Self-editing a novel or story presents challenges for many writers. It is very easy to read past mistakes, especially when you are very familiar with your work. Listening to your work read aloud can help.
You could read your novel or story aloud yourself to try and catch errors. It can help, but I don't recommend it. There are a couple issues with reading aloud yourself.
You could also ask someone else to read your story to you. I don't recommend that either. It might be very annoying for your reader if you're having to stop them and ask questions. Plus they're also likely to skip errors, unconsciously make corrections, or focus too much on looking for mistakes.
Fortunately, there is an easier (free) option.
Most modern computers, tablets, or phones have text-to-speech options. That is, the device can read selected text to you with a synthesized voice. This key feature for accessibility also turns out especially useful for writers looking to self-edit their work.
Since it is likely already available, it's just a question of how to turn it on and use it.
So how do I use this for editing? I open a Word version of the document, select a section, and click the Read Aloud button. (Check out my notes below for steps to enable text-to-speech options on your device.) I follow along as the computer reads, making corrections as needed. The control bar allows you to pause/play, and change settings, such as voices and playback speed. Do keep in mind that the software may also mispronounce words, particularly those you've made up for your latest alien language!
This still takes focused attention. Take breaks if you think your attention is going to drift from really listening to what the computer is saying. Sometimes you'll find that your eyes scanning the manuscript have skipped right over an issue and the computer's reading will catch your attention. If you need to stop and come back later, just make a note of where you left off.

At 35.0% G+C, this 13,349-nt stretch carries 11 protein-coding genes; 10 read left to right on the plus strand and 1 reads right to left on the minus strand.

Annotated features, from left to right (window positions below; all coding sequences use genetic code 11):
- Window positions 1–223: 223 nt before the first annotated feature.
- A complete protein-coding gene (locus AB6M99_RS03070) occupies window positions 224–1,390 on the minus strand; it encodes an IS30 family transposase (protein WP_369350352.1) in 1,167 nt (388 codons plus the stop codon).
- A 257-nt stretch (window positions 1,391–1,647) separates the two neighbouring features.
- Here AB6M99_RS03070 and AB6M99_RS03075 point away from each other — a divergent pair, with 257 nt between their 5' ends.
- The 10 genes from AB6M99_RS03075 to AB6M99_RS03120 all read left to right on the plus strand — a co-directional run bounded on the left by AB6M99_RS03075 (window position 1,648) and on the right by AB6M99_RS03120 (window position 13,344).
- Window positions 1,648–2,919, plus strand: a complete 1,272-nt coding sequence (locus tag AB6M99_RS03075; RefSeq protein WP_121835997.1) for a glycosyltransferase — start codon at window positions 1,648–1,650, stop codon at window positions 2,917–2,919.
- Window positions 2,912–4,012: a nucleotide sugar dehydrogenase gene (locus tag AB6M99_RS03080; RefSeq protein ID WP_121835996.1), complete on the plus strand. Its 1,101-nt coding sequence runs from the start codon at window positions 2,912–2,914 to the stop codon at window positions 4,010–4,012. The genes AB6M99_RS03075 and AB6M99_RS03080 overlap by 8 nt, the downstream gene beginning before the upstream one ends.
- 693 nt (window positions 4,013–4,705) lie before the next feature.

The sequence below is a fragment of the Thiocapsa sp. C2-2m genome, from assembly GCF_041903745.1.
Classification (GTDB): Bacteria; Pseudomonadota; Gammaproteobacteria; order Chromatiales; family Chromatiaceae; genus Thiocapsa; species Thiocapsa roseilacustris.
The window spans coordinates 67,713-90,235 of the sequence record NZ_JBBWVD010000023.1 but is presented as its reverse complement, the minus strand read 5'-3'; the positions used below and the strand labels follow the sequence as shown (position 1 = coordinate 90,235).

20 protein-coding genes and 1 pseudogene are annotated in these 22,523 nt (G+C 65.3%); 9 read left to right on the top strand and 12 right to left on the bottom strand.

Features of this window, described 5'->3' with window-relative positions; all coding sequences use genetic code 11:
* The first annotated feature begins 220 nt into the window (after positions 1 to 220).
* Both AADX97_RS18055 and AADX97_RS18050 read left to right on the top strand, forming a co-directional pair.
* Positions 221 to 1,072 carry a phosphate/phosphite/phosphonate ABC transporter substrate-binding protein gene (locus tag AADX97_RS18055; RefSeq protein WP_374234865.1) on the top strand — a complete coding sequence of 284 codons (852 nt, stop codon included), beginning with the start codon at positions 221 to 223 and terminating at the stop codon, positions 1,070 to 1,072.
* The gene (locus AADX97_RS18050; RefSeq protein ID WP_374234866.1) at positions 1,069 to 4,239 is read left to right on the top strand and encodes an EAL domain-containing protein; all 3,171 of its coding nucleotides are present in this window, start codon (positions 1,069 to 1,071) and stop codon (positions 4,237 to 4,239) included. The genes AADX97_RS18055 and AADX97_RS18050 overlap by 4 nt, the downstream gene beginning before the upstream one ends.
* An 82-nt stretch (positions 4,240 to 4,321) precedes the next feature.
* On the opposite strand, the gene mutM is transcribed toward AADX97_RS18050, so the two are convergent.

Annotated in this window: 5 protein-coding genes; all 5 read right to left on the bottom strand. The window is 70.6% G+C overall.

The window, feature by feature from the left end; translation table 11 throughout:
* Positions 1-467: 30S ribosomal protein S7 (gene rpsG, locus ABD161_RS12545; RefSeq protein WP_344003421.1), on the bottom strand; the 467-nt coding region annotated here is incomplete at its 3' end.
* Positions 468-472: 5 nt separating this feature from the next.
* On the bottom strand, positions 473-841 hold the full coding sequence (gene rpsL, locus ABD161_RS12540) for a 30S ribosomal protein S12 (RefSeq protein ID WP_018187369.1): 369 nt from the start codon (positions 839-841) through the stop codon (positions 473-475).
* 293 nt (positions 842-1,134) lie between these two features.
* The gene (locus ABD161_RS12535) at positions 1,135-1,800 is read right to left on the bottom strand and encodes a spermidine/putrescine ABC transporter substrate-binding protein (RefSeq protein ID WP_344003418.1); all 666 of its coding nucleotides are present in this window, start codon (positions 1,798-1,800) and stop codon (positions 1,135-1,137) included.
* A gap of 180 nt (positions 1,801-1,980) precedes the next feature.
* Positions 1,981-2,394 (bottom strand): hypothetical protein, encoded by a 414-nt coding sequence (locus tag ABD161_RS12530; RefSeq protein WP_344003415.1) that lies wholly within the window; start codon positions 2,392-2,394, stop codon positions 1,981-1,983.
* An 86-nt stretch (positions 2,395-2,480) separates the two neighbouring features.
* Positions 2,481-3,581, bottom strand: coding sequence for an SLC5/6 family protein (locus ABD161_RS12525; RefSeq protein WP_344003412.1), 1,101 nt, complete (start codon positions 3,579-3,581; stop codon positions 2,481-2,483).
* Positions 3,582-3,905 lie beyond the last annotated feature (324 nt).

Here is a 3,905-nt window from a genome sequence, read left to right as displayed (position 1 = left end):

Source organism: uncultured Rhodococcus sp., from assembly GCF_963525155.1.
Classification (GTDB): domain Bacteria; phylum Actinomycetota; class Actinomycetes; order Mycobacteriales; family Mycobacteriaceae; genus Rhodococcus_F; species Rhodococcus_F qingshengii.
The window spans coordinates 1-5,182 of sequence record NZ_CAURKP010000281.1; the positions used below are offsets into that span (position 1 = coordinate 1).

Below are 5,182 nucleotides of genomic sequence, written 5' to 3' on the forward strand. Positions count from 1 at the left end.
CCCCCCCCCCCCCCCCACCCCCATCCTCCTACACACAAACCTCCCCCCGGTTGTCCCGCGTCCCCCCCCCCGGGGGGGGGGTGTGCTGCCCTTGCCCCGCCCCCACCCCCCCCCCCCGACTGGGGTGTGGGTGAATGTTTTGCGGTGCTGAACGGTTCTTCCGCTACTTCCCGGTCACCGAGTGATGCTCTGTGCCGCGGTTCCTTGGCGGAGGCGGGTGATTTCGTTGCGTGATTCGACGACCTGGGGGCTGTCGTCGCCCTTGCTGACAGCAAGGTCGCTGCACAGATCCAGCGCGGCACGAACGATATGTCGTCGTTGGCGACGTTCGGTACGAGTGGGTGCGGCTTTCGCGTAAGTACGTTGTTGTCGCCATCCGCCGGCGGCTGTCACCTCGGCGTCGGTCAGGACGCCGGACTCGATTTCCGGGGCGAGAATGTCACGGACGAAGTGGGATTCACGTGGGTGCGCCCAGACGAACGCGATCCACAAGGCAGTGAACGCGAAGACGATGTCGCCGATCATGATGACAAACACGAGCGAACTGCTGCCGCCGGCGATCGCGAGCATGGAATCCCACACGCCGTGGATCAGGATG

Are there other things that you do when editing your manuscripts? Please share your thoughts in the comments below.
Read on for tips on getting text-to-speech set up on your device.
You have a few different options to get your computer to read documents aloud.
Commercial text-to-speech options include programs like Dragon's NaturallySpeaking, NaturalReader, or free programs such as Balabolka. If you want to save audio files you'll want to use software that can create the file. I haven't done that because I'm typically going through the manuscript making corrections as the computer reads. You might also be interested in other software if you want to use text-to-speech in many different applications, or you simply want better voices.
Chromebooks have a built-in screen reader and a select-to-speak option. Once enabled in the advanced settings accessibility section, users can hold the search button, select text, and have it read aloud. Another option is using a web-based service such as NaturalReader's online version, where you upload or paste your document.
As with other platforms, macOS offers text-to-speech options under System Preferences > Accessibility > Speech. After enabling the option, select text and use the option+esc key to have it read aloud. Apple users interested in a commercial program may want to look at GhostReader. As a PC user, I lack experience with the macOS. If you do use text-to-speech on an Apple device, please share your experiences in the comments.
Just like computers, phones also offer text-to-speech capabilities designed with accessibility in mind (whether that's implemented effectively is another question). On Android, go to Settings > Language & Input > Text to turn on the option. On iOS, Settings > General > Accessibility, Speak Selection.
These days many systems also come with dictation options that you can use to transcribe your words into text on the device. Windows 10 recently added dictation with the fall creators update. Google Drive has a voice typing feature. While Dragon NaturallySpeaking has been the professional tool to use, the widespread integration of these technologies will hopefully spur improvement and use.
Ryan M. Williams lives a double life as a full-time career librarian and a multi-genre writer with over twenty books. He writes across a range of genres including science fiction, fantasy, paranormal, mystery, horror, and romance. He earned a Master of Arts degree in writing popular fiction from Seton Hill University and a Master of Library and Information Science from San Jose University. His short fiction has appeared in anthologies from Pocket Books, WMG Publishing, and in On Spec Magazine.